3 UN staff killed in West Timor
Mob, suspected to be rogue elements of the Indonesian military, hacked them to death and burnt UNHCR office.
Thousands of refugees and pro-Indonesian militiamen yesterday stormed a United Nations office in West Timor, killing at least three foreign refugee workers in the worst attack on UN personnel since their arrival last year to repatriate East Timorese.
Eyewitnesses in the border town of Atambua, where the incident took place, said the machete-wielding mob hacked the three UN workers to death and burnt down the office of the UN High Commissioner for Refugees after ransacking it.
The nationalities of the victims were not clear, but senior Indonesian intelligence sources confirmed all of them were foreigners.
The savage attack sparked off a UN rescue operation with helicopters sent – with approval from Indonesian military chief A.S. Widodo – to rescue the remaining 30 UN employees.
Reports said that four helicopters were used for the evacuation six hours after the attack took place in the Indonesian-controlled area.
UNHCR personnel in several other areas were ordered to stand by for possible evacuation, in case the violence spread.
The spotlight has now also shifted to New York, as the Indonesian government braces itself for international condemnation at a UN Millennium Summit that President Abdurrahman Wahid is attending this week.
There has been speculation that rogue elements of the Indonesian military could have sparked off the attack. A one-star general said the immediate reason for the incident appeared to be the killing on Tuesday in the nearby town of Betun of pro-Jakarta militia leader Olivio Moruk.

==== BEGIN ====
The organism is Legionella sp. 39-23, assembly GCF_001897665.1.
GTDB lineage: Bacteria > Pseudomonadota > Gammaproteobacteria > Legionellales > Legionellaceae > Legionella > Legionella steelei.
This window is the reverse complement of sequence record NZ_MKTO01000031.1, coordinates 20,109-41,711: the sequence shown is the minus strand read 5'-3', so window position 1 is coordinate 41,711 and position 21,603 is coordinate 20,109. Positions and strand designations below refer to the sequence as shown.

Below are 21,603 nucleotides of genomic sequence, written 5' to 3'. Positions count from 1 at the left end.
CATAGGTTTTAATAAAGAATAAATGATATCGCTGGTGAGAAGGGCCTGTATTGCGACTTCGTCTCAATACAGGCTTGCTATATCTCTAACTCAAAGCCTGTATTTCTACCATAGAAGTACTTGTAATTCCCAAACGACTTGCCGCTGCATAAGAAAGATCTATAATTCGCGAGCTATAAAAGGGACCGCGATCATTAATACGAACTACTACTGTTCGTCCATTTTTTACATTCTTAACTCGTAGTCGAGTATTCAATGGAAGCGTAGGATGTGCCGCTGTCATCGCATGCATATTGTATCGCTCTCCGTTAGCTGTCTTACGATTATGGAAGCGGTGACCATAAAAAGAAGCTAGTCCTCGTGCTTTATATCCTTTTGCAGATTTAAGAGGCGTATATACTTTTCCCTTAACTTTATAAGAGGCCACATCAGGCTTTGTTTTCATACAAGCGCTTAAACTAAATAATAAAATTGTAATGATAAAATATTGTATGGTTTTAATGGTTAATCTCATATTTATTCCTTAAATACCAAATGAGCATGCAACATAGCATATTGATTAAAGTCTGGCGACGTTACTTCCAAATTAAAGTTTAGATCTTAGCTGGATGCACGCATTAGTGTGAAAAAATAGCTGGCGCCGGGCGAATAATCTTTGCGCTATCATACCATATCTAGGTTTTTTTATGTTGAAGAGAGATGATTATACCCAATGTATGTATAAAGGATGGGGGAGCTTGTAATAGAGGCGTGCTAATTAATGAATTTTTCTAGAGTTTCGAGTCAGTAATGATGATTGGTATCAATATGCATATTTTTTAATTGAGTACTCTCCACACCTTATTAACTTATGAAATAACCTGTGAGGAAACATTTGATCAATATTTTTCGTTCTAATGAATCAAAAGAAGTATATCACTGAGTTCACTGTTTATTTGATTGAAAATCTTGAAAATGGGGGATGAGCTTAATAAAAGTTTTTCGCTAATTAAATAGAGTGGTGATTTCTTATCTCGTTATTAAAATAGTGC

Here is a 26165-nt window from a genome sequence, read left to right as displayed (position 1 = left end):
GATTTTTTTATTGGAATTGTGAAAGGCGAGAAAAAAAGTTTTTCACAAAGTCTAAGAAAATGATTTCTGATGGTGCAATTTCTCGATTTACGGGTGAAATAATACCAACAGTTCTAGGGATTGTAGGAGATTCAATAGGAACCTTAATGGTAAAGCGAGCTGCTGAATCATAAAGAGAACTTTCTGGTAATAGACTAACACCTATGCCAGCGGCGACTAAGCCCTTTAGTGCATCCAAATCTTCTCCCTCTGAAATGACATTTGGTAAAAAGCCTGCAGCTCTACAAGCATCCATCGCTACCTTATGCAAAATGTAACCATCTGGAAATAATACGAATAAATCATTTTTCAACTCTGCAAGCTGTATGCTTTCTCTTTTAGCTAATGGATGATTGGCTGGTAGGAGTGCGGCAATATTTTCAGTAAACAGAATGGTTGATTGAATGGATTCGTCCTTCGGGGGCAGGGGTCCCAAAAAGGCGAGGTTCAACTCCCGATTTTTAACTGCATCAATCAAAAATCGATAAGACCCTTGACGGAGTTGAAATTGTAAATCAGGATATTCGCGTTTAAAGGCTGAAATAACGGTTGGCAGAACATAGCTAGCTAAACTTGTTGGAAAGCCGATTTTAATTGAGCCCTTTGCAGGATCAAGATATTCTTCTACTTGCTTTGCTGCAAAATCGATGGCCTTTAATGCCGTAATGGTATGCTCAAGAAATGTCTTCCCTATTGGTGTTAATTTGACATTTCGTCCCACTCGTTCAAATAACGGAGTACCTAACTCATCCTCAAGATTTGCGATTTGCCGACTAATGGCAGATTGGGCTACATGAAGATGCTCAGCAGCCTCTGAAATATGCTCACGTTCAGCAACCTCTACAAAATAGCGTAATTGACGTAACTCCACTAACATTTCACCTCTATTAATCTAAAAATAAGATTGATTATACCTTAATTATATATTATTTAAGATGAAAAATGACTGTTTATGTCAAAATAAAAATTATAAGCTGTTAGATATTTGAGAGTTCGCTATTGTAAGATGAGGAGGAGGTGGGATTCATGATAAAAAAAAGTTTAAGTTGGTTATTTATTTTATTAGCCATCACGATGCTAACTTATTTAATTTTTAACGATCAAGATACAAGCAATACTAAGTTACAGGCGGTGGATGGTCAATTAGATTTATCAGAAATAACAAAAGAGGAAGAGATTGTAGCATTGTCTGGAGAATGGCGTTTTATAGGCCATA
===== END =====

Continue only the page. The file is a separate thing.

He was on a government list of 19 suspects – including senior Indonesian military personnel – who were identified as responsible for last year’s mayhem in East Timor after a historic independence vote.
A source here said the attack was instigated by active and retired generals implicated in the East Timor fiasco.
“This is another manifestation of anger by some elements in the military at the civilian government for letting East Timor go.
“They are also angry for having to take the blame for trying to keep East Timor part of Indonesia,” he said.
“They are putting pressure on this government. They are doing everything possible to discredit Gus Dur in the eyes of the international community.”
Analysts said that if that was the aim, the timing of the attack made sense as it coincided with Mr Abdurrahman’s trip to New York, where he could come in for hard questioning over what took place yesterday.
Indeed, criticism has been growing for him to put a stop to the military-sponsored militia activity along the border with East Timor, following the killing of a New Zealand soldier and attacks on UN staff there.
In fact, the UN only resumed aid work among East Timorese refugees in West Timor last week.
Sources said that a high-level delegation, including several military intelligence officials, were dispatched yesterday, soon after the incident.